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Thick and creamy dairy-free coconut yogurt

I feel like I have to share this recipe because it has changed my life. I used to spend way too much of money on mediocre coconut yogurt, and once I tried this out, I never looked back.

If I’m being honest, this is barely even a recipe. It almost feels like I’m cheating to call it one. It will take you two minutes (plus a day or two of waiting) and give you yogurt for days—assuming you don’t eat it all in one sitting.

When I cut out dairy years ago due to a severe sensitivity, I put a lot of effort into hunting down a good dairy-free yogurt. Since I used to hate fermented foods (clearly that’s no longer the case), I got most of my probiotics through yogurt and cheese, so I needed a substitute. A lot of the store-bought yogurt I’ve found tastes less than stellar, is too runny, or has too many weird additives. I have found a couple of decent ones, but they are pricey and it’s hard to justify that kind of cost—especially now that I know how EASY it is to make it yourself.

I love a good thick yogurt for everyday use, or as a topper in lieu of sour cream or whipped cream. I use coconut cream for this recipe so it takes on a nice Greek yogurt texture. It’s definitely not a low-fat yogurt, but it’s certainly nice and filling, so you won’t need to eat much to feel satisfied.

Inside tip: When you get a can of coconut cream, it’s really just coconut milk that’s less watered down. Because a lot of people still fear healthy fat, coconut cream and coconut milk (or, god forbid, “light” coconut milk, which is just extra-watered down) often cost the same, but the cream has more actual coconut in it and less water. I always buy coconut cream when I can, since you can add some water at home if you do want to thin it out for different purposes. Basically, just look for the can with the most fat per serving; that means it has the highest coconut to water ratio.

  1. Make sure your jar and your utensils (hands included) are squeaky clean to avoid introducing the wrong kinds of bacteria.

  2. Do not stir this with a metal spoon. It’s OK to scoop it out with one once it’s done fermenting, but the metal and probiotics will react and make the yogurt fizzy and weird if you do it before the fermentation process. (I know from experience.)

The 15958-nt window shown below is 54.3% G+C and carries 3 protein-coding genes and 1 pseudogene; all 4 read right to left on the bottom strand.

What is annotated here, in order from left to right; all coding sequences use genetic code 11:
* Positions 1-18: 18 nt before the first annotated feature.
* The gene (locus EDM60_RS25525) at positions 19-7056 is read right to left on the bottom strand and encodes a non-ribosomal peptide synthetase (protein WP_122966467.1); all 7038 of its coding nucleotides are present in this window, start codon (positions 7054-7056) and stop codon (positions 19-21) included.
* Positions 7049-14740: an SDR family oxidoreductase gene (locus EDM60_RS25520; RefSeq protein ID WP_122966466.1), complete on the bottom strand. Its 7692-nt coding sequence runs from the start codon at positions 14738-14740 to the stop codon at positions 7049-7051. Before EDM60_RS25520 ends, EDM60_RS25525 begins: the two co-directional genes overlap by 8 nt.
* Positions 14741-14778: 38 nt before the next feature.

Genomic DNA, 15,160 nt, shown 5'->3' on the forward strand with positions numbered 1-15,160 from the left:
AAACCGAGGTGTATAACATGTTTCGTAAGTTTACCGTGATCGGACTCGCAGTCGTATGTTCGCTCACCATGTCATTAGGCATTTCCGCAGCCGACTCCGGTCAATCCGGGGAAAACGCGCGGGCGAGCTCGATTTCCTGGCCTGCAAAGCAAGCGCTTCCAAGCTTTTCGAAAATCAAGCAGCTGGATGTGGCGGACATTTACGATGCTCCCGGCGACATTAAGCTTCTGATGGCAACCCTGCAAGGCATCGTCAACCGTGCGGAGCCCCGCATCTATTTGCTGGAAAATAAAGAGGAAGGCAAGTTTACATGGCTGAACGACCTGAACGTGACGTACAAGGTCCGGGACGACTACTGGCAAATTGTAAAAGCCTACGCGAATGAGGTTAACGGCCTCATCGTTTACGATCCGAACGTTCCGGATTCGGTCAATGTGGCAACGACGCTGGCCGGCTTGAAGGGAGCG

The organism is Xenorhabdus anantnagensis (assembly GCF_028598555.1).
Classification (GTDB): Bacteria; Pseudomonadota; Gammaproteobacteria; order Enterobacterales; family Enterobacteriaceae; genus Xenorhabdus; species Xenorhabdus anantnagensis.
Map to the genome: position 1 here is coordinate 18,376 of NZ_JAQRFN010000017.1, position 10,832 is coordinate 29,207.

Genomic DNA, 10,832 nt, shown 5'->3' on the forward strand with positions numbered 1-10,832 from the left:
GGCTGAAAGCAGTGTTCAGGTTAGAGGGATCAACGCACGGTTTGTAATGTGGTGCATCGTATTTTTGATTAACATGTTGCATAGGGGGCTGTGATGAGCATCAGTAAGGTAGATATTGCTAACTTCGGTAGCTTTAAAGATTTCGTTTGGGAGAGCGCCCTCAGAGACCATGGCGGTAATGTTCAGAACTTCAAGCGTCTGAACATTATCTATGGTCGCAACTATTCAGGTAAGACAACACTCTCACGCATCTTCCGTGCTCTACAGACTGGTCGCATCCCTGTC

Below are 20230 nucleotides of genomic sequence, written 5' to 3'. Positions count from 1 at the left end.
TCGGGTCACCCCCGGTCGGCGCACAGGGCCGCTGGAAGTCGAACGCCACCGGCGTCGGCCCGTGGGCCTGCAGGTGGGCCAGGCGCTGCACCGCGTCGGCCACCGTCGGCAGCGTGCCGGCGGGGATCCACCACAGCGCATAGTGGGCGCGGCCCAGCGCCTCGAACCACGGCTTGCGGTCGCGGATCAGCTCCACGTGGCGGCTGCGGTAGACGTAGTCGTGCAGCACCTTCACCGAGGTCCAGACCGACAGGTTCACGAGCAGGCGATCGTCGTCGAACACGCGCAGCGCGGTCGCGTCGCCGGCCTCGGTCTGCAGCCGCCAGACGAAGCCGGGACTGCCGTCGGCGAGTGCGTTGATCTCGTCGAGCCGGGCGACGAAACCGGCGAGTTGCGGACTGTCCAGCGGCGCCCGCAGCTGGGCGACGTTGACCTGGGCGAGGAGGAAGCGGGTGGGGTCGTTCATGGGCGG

3. Depending on the temperature and humidity in your home, this could take 24 to 48 hours to ferment. If it’s warmer, 24 hours may be all you need. The longer you go, the more sour it will taste, and the more risk you have of it developing mold. Smell it after 24 hours and check it along the way to see if it’s sour yet. I find mine takes about 36 hours.

  4. On occasion, mine develops a thin film of pale yellow on top and I just scrape it off. I haven’t had any issues when this happens, but if you have a seriously compromised immune system, I would toss it. If you see any deeper colours, like pink, grey or blue, throw it out.

  5. Generally, I don’t like using coconut milk with additives, but I have found that something with an emulsifier, like guar gum, keeps the yogurt from separating to maintain a smoother texture. You can use a product without it, but you may have to toss it in a blender if you want to get that texture back. I like Earth’s Choice Coconut Cream.

  6. The probiotic capsule I use is Plantbiotic 45 Billion; this is my regular probiotic, so I already have it at home. You should be able to use pretty much anything (avoid those with FOS, though), but make sure there are enough probiotics to get the job done. If you have a weaker capsule, use more than one.

  7. As I mentioned with the sauerkraut, you should never heat fermented foods, as it will kill the good bacteria that nourishes your gut.

  1. Topped with granola, of course. Often, I’ll just do a mix of toasted nuts, seeds and coconut, along with fresh or dried fruit.

  2. With a couple spoonfuls of chia jam, like a healthy version of your childhood “fruit on the bottom” yogurt.

  3. As a layered parfait in a jar that you can take to work.

  4. On top of pancakes.

  5. In a smoothie, or stirred into a smoothie bowl.

Dairy-free coconut yogurt

Prep Time 15 mins

Resting time 1 d

Course: Breakfast

Keyword: AIP, autoimmune paleo, coconut, coconut yogurt, dairy-free, egg-free, gluten-free, grain-free, gut health, keto, leaky gut, nut-free, paleo, probiotics, vegan, vegetarian, whole 30

Servings: 4


1 400 ml can coconut cream

Probiotic capsule (s) equal to approximately 45 billion bacteria


  1. Sterilize a 500ml glass jar. I fill it with boiling water, let it sit for 10 minutes, pour it out and let it cool slightly. Make sure all your utensils (including your hands) are clean.

  2. Scoop a spoonful of the coconut cream into a 500ml glass jar.

  3. Open up the capsule and empty it into the jar.

  4. Stir to combine with a plastic or wooden spoon or chopstick—not metal, which can react with the probiotics.

  5. Stir in the rest of the cream with that same utensil.

  6. Cover the jar with cheesecloth and an elastic band. Find a somewhat warm temperature-controlled spot at home. I keep mine in the oven with the light on to keep it warm and avoid temperature changes. Just put a sticky note next to the oven controls so you don’t accidentally turn it on and bake the yogurt!

  7. Let it sit for 24-48 hours, depending on how sour you want it and how warm your spot is. (Smell it after day 1.)

  8. Refrigerate to get it nice and thick.

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